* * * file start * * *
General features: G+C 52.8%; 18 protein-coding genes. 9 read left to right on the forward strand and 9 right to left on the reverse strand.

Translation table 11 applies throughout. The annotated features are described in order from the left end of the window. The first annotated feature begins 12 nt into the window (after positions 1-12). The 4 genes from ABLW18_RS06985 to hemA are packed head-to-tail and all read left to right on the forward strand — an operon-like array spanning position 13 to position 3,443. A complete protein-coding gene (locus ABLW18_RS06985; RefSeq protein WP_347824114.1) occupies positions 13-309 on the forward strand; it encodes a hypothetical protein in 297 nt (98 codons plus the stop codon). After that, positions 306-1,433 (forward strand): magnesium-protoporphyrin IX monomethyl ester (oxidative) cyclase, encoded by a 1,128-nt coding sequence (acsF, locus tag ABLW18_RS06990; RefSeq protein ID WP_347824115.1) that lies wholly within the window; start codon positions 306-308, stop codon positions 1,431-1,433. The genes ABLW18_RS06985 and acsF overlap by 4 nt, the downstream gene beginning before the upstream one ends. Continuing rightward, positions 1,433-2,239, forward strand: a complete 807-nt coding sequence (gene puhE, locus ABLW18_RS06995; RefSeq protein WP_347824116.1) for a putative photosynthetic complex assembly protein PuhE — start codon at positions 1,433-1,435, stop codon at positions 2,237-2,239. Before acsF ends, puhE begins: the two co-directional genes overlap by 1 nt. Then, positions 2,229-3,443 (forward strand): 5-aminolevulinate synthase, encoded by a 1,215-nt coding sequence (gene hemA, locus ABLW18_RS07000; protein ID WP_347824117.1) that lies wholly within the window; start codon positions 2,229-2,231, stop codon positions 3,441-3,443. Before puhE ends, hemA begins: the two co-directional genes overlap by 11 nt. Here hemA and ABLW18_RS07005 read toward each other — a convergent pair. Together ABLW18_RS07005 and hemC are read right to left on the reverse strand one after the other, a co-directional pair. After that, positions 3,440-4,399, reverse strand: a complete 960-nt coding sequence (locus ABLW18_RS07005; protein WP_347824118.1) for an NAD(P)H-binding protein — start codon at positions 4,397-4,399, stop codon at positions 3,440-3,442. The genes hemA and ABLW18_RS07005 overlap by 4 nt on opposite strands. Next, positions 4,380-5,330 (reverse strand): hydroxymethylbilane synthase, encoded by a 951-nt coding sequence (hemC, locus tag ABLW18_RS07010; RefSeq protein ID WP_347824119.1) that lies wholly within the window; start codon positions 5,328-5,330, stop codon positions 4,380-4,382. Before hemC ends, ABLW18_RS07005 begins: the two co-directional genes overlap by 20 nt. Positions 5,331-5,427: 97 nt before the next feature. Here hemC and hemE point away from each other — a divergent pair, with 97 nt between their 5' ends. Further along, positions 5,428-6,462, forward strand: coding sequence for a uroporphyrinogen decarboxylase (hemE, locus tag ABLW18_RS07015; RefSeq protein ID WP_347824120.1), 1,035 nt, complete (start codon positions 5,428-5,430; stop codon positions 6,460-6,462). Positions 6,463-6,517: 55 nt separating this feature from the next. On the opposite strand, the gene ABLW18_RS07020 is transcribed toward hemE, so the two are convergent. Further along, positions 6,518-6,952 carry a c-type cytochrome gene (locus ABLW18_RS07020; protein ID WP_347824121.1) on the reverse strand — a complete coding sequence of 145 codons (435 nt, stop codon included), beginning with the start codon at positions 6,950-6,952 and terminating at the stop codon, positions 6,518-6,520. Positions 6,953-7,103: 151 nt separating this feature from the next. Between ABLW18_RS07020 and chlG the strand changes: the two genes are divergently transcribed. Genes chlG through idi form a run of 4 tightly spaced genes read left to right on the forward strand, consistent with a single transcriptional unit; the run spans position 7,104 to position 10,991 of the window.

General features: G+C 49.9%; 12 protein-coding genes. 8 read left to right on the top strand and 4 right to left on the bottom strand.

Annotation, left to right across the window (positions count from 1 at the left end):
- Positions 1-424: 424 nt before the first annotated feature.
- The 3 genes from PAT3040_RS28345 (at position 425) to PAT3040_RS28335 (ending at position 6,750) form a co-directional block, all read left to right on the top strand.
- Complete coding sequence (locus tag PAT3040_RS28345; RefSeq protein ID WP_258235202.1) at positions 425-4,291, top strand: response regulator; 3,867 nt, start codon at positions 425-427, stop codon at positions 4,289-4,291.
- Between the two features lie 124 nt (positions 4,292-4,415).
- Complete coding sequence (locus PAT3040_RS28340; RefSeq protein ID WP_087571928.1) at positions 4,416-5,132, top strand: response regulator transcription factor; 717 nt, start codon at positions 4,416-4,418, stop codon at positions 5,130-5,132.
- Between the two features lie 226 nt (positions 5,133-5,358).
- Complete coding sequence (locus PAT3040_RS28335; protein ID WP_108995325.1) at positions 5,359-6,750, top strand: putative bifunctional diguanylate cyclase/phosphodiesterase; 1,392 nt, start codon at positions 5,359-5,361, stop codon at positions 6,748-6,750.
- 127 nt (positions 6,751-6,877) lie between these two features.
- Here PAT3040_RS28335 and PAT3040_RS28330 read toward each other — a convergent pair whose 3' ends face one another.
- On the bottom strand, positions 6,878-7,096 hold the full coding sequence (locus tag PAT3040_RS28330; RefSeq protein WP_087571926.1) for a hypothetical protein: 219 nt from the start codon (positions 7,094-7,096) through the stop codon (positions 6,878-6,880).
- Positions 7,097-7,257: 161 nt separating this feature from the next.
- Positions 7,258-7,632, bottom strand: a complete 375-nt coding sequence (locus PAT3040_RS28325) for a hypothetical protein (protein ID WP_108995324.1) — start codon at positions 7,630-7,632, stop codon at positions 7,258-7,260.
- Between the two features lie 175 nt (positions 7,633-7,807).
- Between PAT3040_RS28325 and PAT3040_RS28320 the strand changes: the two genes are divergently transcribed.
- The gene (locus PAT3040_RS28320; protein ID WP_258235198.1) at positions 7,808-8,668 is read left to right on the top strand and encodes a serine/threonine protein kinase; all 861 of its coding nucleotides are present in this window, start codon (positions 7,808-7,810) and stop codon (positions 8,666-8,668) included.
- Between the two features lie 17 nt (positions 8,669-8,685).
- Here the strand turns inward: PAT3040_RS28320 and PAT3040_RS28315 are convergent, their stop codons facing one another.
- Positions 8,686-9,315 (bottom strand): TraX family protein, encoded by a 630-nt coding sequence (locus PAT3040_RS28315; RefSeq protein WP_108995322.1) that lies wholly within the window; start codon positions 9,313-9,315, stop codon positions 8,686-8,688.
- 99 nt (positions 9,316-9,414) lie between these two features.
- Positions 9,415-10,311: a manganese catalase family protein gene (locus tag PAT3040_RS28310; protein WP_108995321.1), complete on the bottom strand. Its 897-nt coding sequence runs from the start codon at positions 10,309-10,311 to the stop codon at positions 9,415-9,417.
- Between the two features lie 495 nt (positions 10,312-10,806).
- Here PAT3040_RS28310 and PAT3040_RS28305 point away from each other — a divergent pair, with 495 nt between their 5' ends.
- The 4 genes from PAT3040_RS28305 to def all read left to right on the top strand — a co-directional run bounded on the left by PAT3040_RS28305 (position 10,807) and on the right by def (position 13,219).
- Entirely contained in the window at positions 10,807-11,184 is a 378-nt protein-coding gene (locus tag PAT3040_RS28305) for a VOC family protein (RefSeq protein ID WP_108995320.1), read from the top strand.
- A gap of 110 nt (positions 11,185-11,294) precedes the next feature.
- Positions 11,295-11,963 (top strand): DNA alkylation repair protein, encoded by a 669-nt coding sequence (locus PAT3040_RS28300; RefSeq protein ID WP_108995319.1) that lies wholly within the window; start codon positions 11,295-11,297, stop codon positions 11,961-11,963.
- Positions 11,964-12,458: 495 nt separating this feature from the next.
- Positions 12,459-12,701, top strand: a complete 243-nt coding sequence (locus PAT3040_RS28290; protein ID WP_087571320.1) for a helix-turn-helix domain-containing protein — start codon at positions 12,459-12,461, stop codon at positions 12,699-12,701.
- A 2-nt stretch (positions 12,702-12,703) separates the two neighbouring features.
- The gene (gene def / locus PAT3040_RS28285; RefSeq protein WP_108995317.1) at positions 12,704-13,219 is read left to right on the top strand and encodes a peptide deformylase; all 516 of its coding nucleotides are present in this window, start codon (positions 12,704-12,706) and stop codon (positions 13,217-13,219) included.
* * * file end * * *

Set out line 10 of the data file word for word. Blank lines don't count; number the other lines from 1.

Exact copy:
- Between the two features lie 226 nt (positions 5,133-5,358).